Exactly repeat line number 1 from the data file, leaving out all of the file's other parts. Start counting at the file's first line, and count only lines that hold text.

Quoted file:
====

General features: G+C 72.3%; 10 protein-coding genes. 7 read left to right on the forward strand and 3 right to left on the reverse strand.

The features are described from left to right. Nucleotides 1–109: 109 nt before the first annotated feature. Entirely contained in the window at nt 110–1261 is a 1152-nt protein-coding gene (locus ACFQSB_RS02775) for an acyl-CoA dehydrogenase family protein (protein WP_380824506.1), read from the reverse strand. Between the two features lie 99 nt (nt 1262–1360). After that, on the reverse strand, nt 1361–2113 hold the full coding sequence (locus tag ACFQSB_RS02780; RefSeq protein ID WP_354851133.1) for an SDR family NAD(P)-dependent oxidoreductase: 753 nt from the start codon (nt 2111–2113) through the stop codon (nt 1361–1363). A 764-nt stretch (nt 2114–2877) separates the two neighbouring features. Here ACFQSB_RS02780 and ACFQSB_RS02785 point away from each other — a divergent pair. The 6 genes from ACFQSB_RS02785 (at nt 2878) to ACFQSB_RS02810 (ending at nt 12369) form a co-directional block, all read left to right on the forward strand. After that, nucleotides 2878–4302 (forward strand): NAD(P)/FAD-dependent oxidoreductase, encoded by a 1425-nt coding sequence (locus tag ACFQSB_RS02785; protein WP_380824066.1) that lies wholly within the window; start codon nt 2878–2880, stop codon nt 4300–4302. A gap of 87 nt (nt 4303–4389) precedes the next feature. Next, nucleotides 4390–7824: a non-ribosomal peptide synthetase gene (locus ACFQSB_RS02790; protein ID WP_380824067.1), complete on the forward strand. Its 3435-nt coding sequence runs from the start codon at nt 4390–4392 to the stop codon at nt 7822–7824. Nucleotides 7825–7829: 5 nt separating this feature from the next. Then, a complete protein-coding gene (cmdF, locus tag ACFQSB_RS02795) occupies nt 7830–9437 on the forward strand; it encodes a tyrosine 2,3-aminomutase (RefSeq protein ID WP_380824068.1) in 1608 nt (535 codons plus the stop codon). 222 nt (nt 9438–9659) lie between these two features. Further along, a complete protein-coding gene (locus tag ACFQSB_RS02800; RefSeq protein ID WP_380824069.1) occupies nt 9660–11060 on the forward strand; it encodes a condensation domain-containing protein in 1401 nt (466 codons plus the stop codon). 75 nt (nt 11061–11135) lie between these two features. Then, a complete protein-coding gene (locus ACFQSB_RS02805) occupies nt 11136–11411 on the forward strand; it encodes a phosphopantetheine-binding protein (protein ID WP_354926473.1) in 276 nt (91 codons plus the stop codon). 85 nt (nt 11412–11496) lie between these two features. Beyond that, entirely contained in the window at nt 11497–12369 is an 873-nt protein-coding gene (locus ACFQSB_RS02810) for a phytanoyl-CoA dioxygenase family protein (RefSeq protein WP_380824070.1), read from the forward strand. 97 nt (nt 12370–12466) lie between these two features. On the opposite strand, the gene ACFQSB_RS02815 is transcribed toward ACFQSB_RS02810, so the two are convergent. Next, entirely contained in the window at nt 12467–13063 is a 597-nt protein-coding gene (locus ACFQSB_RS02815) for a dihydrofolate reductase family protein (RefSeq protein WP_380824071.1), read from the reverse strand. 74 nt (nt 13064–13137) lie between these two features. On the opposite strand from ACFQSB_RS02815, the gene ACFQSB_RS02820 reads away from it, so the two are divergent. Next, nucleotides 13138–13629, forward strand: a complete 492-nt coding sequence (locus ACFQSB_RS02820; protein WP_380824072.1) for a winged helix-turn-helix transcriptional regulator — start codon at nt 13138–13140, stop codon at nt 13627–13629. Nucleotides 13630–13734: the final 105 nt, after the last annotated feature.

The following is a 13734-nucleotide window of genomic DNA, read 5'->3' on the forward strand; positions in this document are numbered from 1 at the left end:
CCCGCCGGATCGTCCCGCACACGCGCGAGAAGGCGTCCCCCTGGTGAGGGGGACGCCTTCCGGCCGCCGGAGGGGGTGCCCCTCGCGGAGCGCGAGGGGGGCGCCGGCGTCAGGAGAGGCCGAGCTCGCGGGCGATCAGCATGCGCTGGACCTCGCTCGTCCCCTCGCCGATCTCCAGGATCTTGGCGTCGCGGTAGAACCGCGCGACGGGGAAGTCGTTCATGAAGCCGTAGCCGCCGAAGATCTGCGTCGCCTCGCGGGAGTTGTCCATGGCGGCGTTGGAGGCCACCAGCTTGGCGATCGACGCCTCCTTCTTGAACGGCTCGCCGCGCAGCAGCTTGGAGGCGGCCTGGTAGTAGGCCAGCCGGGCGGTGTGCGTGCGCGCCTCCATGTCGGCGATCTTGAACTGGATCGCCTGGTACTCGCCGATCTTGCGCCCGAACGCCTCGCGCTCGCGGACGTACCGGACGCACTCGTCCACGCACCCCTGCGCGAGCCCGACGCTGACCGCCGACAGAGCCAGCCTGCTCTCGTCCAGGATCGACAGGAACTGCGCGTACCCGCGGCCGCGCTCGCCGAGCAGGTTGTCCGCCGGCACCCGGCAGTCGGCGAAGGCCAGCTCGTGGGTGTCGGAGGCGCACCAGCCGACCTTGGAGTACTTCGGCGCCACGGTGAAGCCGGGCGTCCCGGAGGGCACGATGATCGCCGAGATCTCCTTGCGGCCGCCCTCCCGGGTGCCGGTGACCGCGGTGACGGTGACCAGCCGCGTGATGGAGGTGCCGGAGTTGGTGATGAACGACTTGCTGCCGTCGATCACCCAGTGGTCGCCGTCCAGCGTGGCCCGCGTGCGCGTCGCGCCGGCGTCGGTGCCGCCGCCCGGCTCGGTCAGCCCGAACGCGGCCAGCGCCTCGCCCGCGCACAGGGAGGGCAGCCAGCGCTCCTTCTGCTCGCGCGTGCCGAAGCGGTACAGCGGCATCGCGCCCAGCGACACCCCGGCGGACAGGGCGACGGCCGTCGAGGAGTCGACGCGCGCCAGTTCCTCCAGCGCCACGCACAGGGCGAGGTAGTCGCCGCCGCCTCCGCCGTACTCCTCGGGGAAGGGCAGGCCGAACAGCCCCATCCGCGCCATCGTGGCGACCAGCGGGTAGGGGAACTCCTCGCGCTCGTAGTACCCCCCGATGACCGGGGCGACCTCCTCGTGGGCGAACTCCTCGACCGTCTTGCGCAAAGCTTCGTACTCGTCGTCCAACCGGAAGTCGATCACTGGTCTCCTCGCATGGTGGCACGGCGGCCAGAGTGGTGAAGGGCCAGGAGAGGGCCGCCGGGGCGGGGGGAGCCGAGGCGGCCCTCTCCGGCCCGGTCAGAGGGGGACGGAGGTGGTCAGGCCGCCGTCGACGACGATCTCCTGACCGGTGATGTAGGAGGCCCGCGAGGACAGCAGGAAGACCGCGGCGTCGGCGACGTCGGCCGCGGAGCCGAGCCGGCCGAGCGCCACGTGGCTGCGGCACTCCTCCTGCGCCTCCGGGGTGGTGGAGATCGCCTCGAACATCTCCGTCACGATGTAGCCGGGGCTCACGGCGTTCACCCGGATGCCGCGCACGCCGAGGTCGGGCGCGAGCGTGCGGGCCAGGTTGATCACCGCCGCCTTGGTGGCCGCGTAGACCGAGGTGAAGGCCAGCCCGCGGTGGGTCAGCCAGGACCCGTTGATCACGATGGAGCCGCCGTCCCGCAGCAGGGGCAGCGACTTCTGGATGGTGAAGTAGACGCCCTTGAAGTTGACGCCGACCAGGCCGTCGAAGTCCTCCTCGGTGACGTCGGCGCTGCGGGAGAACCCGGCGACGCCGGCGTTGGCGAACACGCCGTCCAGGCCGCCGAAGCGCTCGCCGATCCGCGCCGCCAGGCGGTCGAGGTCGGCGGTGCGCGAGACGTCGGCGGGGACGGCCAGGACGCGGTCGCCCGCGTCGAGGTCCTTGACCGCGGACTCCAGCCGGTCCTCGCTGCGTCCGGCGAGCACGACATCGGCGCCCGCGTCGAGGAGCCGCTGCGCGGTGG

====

General features: G+C 72.3%; 10 protein-coding genes. 7 read left to right on the forward strand and 3 right to left on the reverse strand.